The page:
- Lester Moore. His epitaph reads: Here lies Lester Moore, Four slugs from a .44, No Les No more. This is, without doubt, the most famous grave in Boothill. Unfortunately, there is no evidence of anyone named Lester Moore being killed in a gunfight or even living in the Tombstone area, nor of the burial location of the other man supposedly also killed in the gunfight, Hank Dunstan. Finally, the date of this incident is not known though some people report the year as 1880. All-in-all, this grave seems to be a fabrication added to Boothill for the sake of tourism.
- George Johnson. His epitaph reads: Here lies George Johnson, hanged by mistake 1882. He was right, we were wrong, but we strung him up and now he’s gone. It is not possible to know if there was actually a George Johnson who lived in Tombstone in the 1880’s, but there is no record of a lynching, or other untimely death, of anyone by that name. The most probable conclusion is that this clever epitaph was added to Boothill for the tourists.
- John Heath. He was lynched in Tombstone, but his body was shipped to his relatives in Terrell, TX, for burial. The February 28, 1884, issue of the Kaufman Sun published in Terrell, TX, printed this notice: “John Heath was taken by a mob from jail and hung in Tombstone. His remains were brought to Terrell and interred yesterday. He was a notorious gambler, burglar, horse and cattle thief.” Thus, while there was a John Heath who was lynched in Tombstone, the grave with his name in Boothill is empty.
- Thomas Harper. He was hanged and buried in Tucson, not Tombstone. He supposedly killed John Talliday in a card game. Both Harper and Talliday have been listed as buried in Boothill by different sources, but since Harper is not in Boothill it is doubtful that Talliday is here.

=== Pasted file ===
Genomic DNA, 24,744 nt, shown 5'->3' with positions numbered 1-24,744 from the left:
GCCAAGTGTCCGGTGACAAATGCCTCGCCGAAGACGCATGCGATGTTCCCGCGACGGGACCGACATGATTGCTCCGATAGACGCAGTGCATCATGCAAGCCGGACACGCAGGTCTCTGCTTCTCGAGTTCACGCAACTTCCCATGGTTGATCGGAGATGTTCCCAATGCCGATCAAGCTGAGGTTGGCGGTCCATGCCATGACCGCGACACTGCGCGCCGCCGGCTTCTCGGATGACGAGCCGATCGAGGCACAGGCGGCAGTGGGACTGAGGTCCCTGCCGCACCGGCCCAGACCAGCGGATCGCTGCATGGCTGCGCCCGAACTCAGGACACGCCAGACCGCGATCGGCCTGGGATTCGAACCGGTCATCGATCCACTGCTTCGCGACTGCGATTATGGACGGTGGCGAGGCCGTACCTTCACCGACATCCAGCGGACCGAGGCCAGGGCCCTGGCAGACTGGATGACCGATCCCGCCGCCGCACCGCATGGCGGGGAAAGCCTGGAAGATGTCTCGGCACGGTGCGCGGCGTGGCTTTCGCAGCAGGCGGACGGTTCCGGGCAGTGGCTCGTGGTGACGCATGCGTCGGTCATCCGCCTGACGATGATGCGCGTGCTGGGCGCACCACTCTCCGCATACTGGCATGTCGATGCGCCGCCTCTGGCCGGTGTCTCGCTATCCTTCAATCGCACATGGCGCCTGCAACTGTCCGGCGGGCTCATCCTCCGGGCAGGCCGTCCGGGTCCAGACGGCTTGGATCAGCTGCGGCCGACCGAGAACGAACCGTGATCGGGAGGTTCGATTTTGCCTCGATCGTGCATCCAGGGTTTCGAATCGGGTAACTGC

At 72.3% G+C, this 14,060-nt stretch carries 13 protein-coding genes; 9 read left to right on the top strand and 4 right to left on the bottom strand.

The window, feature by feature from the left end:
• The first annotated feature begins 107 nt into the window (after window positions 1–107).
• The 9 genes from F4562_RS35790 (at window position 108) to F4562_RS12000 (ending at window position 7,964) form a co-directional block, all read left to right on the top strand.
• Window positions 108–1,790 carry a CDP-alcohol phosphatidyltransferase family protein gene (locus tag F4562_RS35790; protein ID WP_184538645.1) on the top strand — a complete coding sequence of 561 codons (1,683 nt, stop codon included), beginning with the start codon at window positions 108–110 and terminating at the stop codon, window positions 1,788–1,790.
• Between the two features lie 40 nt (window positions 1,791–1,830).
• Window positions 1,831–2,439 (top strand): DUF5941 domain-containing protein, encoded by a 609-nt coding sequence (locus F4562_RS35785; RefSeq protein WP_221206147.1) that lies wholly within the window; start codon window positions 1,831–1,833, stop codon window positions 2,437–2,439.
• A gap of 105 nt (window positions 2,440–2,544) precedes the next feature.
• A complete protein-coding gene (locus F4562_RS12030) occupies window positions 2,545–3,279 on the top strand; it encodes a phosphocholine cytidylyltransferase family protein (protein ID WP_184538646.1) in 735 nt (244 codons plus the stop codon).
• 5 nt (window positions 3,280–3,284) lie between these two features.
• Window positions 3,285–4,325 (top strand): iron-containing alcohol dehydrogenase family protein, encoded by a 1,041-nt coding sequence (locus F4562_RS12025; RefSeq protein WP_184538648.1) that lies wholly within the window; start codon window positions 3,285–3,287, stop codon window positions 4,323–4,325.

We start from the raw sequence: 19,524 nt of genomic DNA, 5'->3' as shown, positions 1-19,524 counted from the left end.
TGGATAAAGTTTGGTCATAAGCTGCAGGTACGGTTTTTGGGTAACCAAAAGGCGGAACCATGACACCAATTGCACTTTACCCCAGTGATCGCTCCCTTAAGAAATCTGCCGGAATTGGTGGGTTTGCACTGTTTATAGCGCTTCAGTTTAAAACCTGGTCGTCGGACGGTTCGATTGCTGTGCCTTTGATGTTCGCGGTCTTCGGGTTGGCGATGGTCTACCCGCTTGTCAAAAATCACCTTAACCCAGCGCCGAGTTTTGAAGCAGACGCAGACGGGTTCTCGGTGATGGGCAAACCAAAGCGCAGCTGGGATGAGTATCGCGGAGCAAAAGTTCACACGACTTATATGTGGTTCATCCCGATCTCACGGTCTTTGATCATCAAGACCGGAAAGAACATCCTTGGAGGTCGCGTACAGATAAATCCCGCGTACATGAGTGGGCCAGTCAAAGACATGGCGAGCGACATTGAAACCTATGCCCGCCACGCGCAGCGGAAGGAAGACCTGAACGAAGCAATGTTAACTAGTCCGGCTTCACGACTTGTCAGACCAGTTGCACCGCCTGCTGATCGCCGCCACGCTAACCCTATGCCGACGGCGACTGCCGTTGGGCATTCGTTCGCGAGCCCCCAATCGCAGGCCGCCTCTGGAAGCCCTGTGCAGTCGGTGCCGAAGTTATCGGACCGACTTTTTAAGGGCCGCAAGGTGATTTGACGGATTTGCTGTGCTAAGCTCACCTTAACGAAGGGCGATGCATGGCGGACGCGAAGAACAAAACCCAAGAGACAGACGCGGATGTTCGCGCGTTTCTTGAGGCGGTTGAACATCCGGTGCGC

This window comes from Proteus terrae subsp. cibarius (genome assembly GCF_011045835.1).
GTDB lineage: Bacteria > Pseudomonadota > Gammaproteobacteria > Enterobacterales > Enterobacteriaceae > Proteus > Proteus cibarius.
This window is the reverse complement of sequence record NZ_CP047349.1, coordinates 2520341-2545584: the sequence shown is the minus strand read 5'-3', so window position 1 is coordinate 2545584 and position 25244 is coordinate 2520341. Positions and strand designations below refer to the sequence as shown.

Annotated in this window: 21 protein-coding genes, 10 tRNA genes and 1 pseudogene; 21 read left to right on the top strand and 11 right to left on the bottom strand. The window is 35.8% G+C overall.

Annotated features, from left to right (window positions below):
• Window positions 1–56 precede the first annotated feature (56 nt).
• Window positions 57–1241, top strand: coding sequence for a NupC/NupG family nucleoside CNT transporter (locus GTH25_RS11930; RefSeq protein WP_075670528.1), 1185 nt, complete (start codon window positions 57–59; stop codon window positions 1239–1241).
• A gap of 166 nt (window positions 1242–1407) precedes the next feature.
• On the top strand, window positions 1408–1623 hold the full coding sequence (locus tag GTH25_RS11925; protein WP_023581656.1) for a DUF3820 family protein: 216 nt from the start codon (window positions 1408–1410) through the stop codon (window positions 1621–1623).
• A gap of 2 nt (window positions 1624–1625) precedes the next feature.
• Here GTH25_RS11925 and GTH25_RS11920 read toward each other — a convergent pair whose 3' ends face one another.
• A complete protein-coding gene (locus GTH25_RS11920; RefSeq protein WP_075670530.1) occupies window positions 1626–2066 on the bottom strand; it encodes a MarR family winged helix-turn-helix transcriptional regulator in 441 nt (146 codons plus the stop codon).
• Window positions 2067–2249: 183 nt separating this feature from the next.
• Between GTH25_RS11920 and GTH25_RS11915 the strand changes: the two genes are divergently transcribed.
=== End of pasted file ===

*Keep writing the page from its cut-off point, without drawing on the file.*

- Neves Deron. This grave was also listed as “Fiderico Doran” but is likely actually “Federico Duran.” The legend is that Duran robbed a train in Mexico and escaped to the Tombstone area. A friend, Guadalupe Robles, let Duran hide at his wood-cutting camp in the Whetstone mountains. Then, John Slaughter, the Cochise County Sheriff, found the hideout and shot Duran while attempting to capture him. In reality, Duran was captured in Mexico by Mexican authorities and executed there by a firing squad. He was not killed in Cochise County, Slaughter had nothing to do with his death, and he is not buried in Boothill. This also casts doubt on the grave of Guadalupe Robles in Boothill who was said to have also been shot by John Slaughter during the Duran arrest. Robles may be buried in Boothill, and he may have died of a gunshot by Slaughter, but his death is not related to that of Duran.
The following table lists all the people buried at Boothill in Tombstone, AZ. As I learn new things about the folks in Boothill, I’ll keep this page updated.
- The table can be sorted by clicking on any of the words in the header row.
- The locations are by row and then the plot in the row, starting with “.01” on the south end of the row (nearest the parking lot). So, Rodriguez Petron is on Row #1 and Plot #01.
- There are 74 graves in this list with “Unknown” for a last name. In the 1880’s, Tombstone, like most mining boom towns, had a large transient population. Since no one carried identification in those days, if people died who could not be identified it was common to bury them as “Unknown.”
- There are two piles of rock in the graveyard that appear to be graves but do not have any markers. They are indicated in this list by the word “Unmarked” for the last name. I do not know if these are actually graves or just rocks piled up to look like a grave.
- There are several names with no locations. (These can be found by sorting on the “Loc” column.) These are people that we believe are buried here due to family records, but we do not have any idea where their graves may be located. It seems likely that at least a few of the “Unknown” graves belong to these people, but we will never know for certain.